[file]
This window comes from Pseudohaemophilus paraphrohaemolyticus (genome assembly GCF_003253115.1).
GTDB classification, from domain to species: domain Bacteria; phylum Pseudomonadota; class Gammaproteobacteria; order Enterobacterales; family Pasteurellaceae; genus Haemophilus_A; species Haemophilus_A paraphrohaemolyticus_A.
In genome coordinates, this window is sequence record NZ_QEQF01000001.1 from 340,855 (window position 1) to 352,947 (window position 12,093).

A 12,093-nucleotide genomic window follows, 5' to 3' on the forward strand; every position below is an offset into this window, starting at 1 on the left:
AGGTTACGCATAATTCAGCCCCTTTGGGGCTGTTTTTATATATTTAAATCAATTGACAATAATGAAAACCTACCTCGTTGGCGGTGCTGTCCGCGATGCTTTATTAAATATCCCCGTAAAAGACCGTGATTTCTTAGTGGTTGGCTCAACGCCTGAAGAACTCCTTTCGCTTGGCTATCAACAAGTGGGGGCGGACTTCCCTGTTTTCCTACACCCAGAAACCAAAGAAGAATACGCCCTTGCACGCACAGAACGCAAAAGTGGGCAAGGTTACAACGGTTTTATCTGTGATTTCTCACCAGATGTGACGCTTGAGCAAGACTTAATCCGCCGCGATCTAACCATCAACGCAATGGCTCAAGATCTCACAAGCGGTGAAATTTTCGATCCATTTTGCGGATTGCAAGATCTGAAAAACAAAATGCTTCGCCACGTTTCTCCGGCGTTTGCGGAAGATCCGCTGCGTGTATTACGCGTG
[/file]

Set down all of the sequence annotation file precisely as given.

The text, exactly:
This window comes from Pseudohaemophilus paraphrohaemolyticus (genome assembly GCF_003253115.1).
GTDB classification, from domain to species: domain Bacteria; phylum Pseudomonadota; class Gammaproteobacteria; order Enterobacterales; family Pasteurellaceae; genus Haemophilus_A; species Haemophilus_A paraphrohaemolyticus_A.
In genome coordinates, this window is sequence record NZ_QEQF01000001.1 from 340,855 (window position 1) to 352,947 (window position 12,093).

A 12,093-nucleotide genomic window follows, 5' to 3' on the forward strand; every position below is an offset into this window, starting at 1 on the left:
AGGTTACGCATAATTCAGCCCCTTTGGGGCTGTTTTTATATATTTAAATCAATTGACAATAATGAAAACCTACCTCGTTGGCGGTGCTGTCCGCGATGCTTTATTAAATATCCCCGTAAAAGACCGTGATTTCTTAGTGGTTGGCTCAACGCCTGAAGAACTCCTTTCGCTTGGCTATCAACAAGTGGGGGCGGACTTCCCTGTTTTCCTACACCCAGAAACCAAAGAAGAATACGCCCTTGCACGCACAGAACGCAAAAGTGGGCAAGGTTACAACGGTTTTATCTGTGATTTCTCACCAGATGTGACGCTTGAGCAAGACTTAATCCGCCGCGATCTAACCATCAACGCAATGGCTCAAGATCTCACAAGCGGTGAAATTTTCGATCCATTTTGCGGATTGCAAGATCTGAAAAACAAAATGCTTCGCCACGTTTCTCCGGCGTTTGCGGAAGATCCGCTGCGTGTATTACGCGTG